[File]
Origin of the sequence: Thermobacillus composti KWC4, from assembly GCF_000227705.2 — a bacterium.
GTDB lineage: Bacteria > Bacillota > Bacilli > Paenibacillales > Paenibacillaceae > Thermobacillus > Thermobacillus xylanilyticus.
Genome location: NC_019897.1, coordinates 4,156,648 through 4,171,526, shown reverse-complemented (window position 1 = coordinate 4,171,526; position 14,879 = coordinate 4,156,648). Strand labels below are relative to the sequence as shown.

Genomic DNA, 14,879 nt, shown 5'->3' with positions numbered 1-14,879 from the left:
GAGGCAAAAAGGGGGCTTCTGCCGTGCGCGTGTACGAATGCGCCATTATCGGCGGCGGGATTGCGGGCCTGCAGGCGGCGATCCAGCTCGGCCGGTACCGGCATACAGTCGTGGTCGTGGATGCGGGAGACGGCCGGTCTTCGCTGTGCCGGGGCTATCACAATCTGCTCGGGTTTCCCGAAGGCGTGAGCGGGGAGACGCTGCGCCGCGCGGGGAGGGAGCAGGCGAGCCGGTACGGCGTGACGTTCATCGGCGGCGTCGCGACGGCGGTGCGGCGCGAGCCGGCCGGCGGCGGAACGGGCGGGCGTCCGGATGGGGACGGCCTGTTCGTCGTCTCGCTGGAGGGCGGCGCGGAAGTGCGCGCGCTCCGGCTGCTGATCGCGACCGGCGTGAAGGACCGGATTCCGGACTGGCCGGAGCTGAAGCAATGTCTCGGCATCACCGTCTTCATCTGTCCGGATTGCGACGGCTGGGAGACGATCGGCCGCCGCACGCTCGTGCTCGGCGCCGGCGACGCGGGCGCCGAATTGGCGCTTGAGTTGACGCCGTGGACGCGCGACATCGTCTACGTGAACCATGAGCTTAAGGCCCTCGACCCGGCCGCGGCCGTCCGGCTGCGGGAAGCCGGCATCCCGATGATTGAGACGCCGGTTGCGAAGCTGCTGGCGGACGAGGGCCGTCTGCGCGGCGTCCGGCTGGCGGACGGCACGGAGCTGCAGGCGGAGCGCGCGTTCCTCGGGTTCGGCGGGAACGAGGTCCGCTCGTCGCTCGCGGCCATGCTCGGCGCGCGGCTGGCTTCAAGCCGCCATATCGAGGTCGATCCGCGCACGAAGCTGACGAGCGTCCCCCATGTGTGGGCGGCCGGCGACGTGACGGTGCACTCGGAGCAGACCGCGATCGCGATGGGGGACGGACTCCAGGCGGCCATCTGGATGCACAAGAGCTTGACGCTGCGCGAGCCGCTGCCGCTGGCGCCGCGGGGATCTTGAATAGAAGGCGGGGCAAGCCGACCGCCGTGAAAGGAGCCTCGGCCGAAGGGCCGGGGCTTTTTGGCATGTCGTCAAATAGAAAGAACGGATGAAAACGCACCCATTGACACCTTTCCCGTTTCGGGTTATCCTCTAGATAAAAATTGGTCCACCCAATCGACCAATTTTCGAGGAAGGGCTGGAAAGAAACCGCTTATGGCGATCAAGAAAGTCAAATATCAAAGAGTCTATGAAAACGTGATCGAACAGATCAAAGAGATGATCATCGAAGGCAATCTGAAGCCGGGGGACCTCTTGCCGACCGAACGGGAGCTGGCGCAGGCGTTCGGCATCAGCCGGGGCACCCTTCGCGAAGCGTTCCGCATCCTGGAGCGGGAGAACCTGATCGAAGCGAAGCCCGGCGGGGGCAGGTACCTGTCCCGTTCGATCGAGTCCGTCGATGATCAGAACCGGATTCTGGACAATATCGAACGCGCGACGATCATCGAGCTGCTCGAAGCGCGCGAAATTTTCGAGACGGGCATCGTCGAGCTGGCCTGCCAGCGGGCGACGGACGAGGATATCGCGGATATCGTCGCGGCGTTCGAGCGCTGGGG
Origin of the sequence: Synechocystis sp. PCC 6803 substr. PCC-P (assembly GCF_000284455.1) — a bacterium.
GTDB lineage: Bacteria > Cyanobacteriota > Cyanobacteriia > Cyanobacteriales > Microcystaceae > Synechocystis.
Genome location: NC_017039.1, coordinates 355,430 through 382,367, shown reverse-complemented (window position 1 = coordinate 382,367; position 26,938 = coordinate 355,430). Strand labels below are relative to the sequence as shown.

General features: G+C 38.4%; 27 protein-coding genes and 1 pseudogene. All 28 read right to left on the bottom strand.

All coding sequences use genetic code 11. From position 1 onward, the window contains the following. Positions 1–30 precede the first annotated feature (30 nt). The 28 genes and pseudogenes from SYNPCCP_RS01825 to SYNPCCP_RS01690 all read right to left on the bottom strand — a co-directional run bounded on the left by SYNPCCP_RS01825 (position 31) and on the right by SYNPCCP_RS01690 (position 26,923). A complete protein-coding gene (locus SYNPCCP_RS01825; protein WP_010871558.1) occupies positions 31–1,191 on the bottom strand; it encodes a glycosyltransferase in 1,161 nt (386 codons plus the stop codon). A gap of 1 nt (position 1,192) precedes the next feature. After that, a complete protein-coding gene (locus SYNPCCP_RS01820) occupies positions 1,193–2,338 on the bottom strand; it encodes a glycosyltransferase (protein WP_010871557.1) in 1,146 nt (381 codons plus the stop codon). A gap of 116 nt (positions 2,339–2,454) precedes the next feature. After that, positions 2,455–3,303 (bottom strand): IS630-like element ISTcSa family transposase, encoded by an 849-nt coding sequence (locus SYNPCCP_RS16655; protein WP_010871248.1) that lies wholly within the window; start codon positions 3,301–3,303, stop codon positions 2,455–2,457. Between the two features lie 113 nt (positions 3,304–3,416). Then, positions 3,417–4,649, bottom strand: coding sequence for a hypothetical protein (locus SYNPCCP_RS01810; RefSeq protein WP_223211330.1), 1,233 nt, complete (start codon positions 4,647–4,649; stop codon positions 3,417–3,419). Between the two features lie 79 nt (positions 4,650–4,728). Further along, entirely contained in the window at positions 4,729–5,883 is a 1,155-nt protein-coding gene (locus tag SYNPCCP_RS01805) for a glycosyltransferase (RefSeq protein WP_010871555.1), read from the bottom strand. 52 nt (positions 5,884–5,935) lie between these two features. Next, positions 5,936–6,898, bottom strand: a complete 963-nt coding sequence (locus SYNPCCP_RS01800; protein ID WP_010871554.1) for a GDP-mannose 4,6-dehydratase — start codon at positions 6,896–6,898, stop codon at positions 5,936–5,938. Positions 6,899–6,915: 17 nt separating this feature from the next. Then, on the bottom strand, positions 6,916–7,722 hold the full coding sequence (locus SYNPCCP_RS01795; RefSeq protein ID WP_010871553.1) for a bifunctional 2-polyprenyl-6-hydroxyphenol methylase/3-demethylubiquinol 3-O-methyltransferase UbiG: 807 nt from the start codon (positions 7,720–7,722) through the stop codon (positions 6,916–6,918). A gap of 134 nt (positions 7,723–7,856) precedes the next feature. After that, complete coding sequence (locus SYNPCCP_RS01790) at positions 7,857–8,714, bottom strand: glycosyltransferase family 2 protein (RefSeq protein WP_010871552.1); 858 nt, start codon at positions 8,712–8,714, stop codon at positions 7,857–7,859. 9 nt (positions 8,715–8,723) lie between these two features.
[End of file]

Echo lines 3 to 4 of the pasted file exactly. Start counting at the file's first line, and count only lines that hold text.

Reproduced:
Genome location: NC_019897.1, coordinates 4,156,648 through 4,171,526, shown reverse-complemented (window position 1 = coordinate 4,171,526; position 14,879 = coordinate 4,156,648). Strand labels below are relative to the sequence as shown.

Genomic DNA, 14,879 nt, shown 5'->3' with positions numbered 1-14,879 from the left: